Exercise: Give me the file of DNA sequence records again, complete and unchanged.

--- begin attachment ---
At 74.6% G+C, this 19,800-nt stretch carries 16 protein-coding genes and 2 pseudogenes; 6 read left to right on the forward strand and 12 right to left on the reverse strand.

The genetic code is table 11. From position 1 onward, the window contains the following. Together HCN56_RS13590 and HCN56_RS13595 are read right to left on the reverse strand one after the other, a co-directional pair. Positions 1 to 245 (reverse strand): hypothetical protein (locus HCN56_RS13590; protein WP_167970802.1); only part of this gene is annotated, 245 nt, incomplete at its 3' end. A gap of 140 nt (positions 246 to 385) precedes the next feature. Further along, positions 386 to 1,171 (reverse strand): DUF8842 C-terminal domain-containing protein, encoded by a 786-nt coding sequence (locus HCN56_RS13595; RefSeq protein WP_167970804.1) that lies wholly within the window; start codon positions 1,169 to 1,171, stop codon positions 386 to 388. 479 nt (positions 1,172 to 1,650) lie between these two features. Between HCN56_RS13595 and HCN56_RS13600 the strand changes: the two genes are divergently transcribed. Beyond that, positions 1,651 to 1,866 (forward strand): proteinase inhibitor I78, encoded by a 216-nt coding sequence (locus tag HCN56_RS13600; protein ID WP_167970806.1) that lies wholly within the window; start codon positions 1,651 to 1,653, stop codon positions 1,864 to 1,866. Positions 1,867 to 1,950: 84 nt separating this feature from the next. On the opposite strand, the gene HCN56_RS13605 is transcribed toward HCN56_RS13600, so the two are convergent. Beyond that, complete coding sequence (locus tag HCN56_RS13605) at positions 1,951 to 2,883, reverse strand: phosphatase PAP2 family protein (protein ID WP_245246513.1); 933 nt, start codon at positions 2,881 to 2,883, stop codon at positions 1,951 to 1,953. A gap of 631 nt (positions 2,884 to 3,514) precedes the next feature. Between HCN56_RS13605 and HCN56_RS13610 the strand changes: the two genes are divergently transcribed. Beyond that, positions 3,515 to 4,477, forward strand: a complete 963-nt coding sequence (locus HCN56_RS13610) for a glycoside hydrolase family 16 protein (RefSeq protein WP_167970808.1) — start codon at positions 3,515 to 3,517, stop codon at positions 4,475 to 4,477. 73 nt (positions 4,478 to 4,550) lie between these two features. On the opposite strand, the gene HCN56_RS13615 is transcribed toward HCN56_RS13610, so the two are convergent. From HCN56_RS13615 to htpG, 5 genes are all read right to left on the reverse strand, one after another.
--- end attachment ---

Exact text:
At 74.6% G+C, this 19,800-nt stretch carries 16 protein-coding genes and 2 pseudogenes; 6 read left to right on the forward strand and 12 right to left on the reverse strand.

The genetic code is table 11. From position 1 onward, the window contains the following. Together HCN56_RS13590 and HCN56_RS13595 are read right to left on the reverse strand one after the other, a co-directional pair. Positions 1 to 245 (reverse strand): hypothetical protein (locus HCN56_RS13590; protein WP_167970802.1); only part of this gene is annotated, 245 nt, incomplete at its 3' end. A gap of 140 nt (positions 246 to 385) precedes the next feature. Further along, positions 386 to 1,171 (reverse strand): DUF8842 C-terminal domain-containing protein, encoded by a 786-nt coding sequence (locus HCN56_RS13595; RefSeq protein WP_167970804.1) that lies wholly within the window; start codon positions 1,169 to 1,171, stop codon positions 386 to 388. 479 nt (positions 1,172 to 1,650) lie between these two features. Between HCN56_RS13595 and HCN56_RS13600 the strand changes: the two genes are divergently transcribed. Beyond that, positions 1,651 to 1,866 (forward strand): proteinase inhibitor I78, encoded by a 216-nt coding sequence (locus tag HCN56_RS13600; protein ID WP_167970806.1) that lies wholly within the window; start codon positions 1,651 to 1,653, stop codon positions 1,864 to 1,866. Positions 1,867 to 1,950: 84 nt separating this feature from the next. On the opposite strand, the gene HCN56_RS13605 is transcribed toward HCN56_RS13600, so the two are convergent. Beyond that, complete coding sequence (locus tag HCN56_RS13605) at positions 1,951 to 2,883, reverse strand: phosphatase PAP2 family protein (protein ID WP_245246513.1); 933 nt, start codon at positions 2,881 to 2,883, stop codon at positions 1,951 to 1,953. A gap of 631 nt (positions 2,884 to 3,514) precedes the next feature. Between HCN56_RS13605 and HCN56_RS13610 the strand changes: the two genes are divergently transcribed. Beyond that, positions 3,515 to 4,477, forward strand: a complete 963-nt coding sequence (locus HCN56_RS13610) for a glycoside hydrolase family 16 protein (RefSeq protein WP_167970808.1) — start codon at positions 3,515 to 3,517, stop codon at positions 4,475 to 4,477. 73 nt (positions 4,478 to 4,550) lie between these two features. On the opposite strand, the gene HCN56_RS13615 is transcribed toward HCN56_RS13610, so the two are convergent. From HCN56_RS13615 to htpG, 5 genes are all read right to left on the reverse strand, one after another.